Pfizer and BioNTech say documents relating to their development of a COVID-19 vaccine were “ illegally accessed ” in a cyberattack on the European medicines regulator.
US drugmaker Pfizer and its German partner BioNTech said on Wednesday that documents relating to their COVID-19 vaccine development were “illegally viewed” in a cyberattack on the European drugs regulator.
The European Medicines Agency (EMA), which is responsible for evaluating and approving medicines and vaccines for the European Union (EU), said hours earlier it had been the target of a cyber attack. He gave no further details.
Pfizer and BioNTech said they do not believe the personal data of trial participants has been compromised and the EMA “has assured us that the cyber attack will not impact the timeline of its review.”
It was not immediately clear when and how the attack took place, who was responsible, or what other information might have been compromised.
A spokesperson for BioNTech declined to comment further. Pfizer did not immediately respond to a request for further comment.
The two companies said they had been informed by the EMA “that the agency has been the subject of a cyber attack and that certain documents relating to the regulatory submission of Pfizer and BioNTech’s COVID-19 vaccine candidate … have been illegally consulted.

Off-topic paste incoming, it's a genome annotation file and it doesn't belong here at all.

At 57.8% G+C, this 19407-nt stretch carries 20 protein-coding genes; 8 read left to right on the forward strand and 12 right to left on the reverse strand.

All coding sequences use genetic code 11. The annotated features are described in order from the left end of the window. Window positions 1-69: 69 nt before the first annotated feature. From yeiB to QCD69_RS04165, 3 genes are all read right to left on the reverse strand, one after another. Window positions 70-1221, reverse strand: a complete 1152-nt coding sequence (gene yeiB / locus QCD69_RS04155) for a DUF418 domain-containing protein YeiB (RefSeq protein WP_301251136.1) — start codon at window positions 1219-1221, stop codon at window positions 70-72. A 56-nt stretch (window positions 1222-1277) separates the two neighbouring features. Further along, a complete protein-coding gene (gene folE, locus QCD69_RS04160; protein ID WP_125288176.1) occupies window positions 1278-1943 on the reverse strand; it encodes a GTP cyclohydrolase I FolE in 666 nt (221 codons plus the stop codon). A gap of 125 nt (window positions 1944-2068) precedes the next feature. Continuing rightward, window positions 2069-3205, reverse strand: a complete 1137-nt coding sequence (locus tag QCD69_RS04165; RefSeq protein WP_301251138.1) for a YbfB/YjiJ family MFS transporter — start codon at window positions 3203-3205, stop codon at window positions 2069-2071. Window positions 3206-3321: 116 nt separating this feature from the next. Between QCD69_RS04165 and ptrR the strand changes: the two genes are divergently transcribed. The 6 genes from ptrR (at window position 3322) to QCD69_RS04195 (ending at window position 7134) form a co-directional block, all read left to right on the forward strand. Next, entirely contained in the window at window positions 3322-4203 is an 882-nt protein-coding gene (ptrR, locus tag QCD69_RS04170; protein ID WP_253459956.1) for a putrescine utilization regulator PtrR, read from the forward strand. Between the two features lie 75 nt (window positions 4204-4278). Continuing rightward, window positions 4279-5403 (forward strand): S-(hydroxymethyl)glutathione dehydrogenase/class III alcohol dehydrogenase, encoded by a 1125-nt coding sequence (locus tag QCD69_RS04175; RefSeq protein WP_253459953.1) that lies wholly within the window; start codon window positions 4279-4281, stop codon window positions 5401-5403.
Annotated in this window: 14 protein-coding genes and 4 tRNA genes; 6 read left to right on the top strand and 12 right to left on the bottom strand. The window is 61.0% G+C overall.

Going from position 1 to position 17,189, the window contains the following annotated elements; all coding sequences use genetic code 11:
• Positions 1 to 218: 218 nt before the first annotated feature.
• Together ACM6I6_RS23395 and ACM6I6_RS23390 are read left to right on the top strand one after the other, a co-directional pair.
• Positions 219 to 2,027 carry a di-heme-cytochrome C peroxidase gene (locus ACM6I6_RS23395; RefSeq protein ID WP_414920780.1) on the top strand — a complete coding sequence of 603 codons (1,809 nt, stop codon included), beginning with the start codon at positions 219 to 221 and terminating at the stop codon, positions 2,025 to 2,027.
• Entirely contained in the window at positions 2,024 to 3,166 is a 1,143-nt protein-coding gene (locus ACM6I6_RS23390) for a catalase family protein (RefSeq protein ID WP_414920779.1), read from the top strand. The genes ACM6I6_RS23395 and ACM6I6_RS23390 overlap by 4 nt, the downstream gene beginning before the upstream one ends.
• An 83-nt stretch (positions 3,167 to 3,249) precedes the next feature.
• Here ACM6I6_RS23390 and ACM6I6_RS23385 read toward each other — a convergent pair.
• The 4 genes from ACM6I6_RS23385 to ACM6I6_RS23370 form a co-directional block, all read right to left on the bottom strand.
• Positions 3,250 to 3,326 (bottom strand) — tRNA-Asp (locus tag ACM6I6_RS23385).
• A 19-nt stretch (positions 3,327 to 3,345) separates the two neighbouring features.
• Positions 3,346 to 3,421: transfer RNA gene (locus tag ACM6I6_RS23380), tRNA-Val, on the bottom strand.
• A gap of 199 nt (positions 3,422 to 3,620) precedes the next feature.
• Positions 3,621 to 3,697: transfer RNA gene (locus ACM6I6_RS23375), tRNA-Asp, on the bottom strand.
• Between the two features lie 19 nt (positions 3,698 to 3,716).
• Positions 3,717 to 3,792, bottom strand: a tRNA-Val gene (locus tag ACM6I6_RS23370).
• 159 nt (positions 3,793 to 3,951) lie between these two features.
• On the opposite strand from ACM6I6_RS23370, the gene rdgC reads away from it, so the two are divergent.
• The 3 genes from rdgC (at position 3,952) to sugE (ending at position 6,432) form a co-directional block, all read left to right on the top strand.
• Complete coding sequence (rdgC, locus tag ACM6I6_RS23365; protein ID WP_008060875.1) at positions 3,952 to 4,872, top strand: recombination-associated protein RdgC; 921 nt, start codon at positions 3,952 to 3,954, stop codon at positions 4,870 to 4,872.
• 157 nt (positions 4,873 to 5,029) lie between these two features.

They added that “no BioNTech or Pfizer systems were violated in this incident and we do not know that any study participants were identified from the data consulted.”
The development of Pfizer-BioNTech is among the main contenders in a global race to deploy a vaccine against COVID-19. It is already being administered in the UK, which last week approved the vaccine for emergency use.
But the Pfizer-BioNTech vaccine is still under review by the EU. The EMA said it would complete its review by December 29, although it said its schedule could be subject to change.
The EMA gave few details about the attack in its previous statement, saying only that it was investigating the incident with the help of law enforcement.
“The EMA cannot provide further details while the investigation is ongoing. More information will be available in due course, ”he said in a statement.
Hack attempts against medical and medical organizations have intensified during the COVID-19 pandemic as attackers ranging from state-backed spies to cybercriminals scramble to obtain the latest information on the outbreak.
Reuters news agency has previously documented how hackers linked to North Korea, Iran, Vietnam, China and Russia have been repeatedly accused of attempting to steal information about the virus and its potential treatments.